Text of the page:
Silhouette is a science-fiction musical sung by ten voices, exploring the collision of magic and technology on a faraway world. An astronaut crash-lands on a seemingly backwards planet, only to realize the natives are capable of practicing strange forms of magic. But as the astronaut is nursed back to health by the natives, rescuers from her star fleet arrive and threaten to decimate society on this world. Can the astronaut bridge the gap between the hard science & technology of her own people, and the inexplicable magic wielded on the planet? When the astronaut is forcibly taken back to her people, the magic that follows her onto her ship brings chaos and havoc to her tightly controlled home.
The Theatre Student - Practical Stage Lighting, by Emmet W. Bongar (New York: Richard Rosen Press, Inc., 1971)
Everything about stage lighting for the beginner. Explains the uses of the different types of lights, care and maintenance of lighting equipment, and how to use lighting plots and cue sheets.
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The position paper accords a very important role to the teacher as far as drama is concerned. Sukhesh tells us that on many occasions teachers themselves may be inhibited and that they need to be worked with first. Many times the perception that teachers also have is that theatre is something too performance-oriented which is an expert’s domain. This often puts off a lot of teachers. Sukhesh’s solution for this would be to get the teachers involved in workshops with activities to experience how drama is ‘done’ and to encourage them to experiment.
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The National Focus Group Position Papers on all aspects relating to education are a great repository of ideas, theory and guidelines for teachers, to understand and proceed with the teaching of different subject areas. The position paper dedicated to Arts, which deals with theatre and why and how it may be incorporated in the classroom, invokes what is called the ‘Sensitivity Pyramid through Drama’. Establishing Self Realization or seeking truth is the ultimate goal of human beings, and how art, and in particular the art of drama helps one to achieve this.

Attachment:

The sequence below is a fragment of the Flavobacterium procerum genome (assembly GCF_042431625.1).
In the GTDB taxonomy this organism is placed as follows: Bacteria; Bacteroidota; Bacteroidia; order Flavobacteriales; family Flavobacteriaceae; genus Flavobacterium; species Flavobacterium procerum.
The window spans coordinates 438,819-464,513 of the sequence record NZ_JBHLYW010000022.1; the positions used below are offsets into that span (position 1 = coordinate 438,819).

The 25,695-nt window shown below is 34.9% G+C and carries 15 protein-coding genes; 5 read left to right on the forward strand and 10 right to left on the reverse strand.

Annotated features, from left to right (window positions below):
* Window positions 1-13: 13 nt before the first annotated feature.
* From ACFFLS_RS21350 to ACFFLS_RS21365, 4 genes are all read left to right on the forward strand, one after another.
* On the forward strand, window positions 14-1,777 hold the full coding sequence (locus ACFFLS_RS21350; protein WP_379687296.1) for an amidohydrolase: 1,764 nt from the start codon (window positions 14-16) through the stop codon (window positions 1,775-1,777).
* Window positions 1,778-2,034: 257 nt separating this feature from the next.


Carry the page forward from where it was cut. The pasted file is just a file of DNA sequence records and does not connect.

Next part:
Goldsmith the Cues: Left over from the days of piano dimmer boards on Broadway, before computers did everything. The lighting cuesheets were spread-sheeted by hand in order to be able to follow the cues and used to translate the cuesheets to a cut down road version, or (when necessary) to more modern electronic boards. Derived from the paper it was done on - 11x17 spread sheets printed by Goldsmith Brothers.
Dip-Free Cross-Fade: on the old two scene preset lighting consoles, when a designer started making adjustments in quarter points, we used to crossfade to the same exact cue. The resulting dip would convince the designer the adjustment had been made and we'd hear "oh, that looks much better." Thus, we'd be "free of the dip." Someone must have told; we now have dip-'less' crossfaders.
Barbecue (bar' bi kyoo), v., to flip over a flat or similarly flat piece of scenery while carrying it horizontally. [From the process usually applied to nice racks of baby back ribs. As in, "let's barbecue this flat before we Iwo Jima it (thanks to someone else for a term new to me) or the pretty painted side is going to face upstage"]
I've heard rotisserie for that same maneuver.
We call it Surabachi-ing a piece here. (After the mountain on the island of Iwo Jima.)
This is similar to the term 180 [as in degrees of arc] a flat or set piece, whether on the X, Y, or Z axis.
The Muncie 180 = when you put the scenery down and the stagehands switch ends. A friend swears two students did this in Muncie when told to 180 a flat and put it in the truck.
Radio alarm saw reminded me of a tool we use called the nomadic air gun. the name obviously from badly spelled test answer.
Brownwood Texas, February 1978
Joffrey II Dancers Tour.
Venue: HS Auditorium
Crew: HS Students carrying empty Coca-Cola cans to spit their tobacco in ( I am not makin this up )
First Order of Biz: Clean dead rodents out of dressing rooms before company arrives ( I am not makin this up )
Second Order of Biz: Scratching head at first then trying to not laugh too hard when finding out that their term for glass rondels is Gelatoids ( I am not makin this up )
Many years ago I used to do sound for the annual lampoon show done by the graduating class of the University of Pittsburgh School of Medicine. It was an extravaganza of effects and scenery, with the humor tending toward the gynecological. Over the years they had developed an entire lexicon of "theatrical" terms, and I decided it was easier to speak to them in their language. A few examples:
Battens were "poles", drops were "flyers". You'd "cone in" a followspot to make the beam smaller. One would "tease a flyer down" until it was at the right height at which point it was correctly "teased". And of course stage left and stage right were reversed -- that was the only one I asked them to change, to protect my sanity.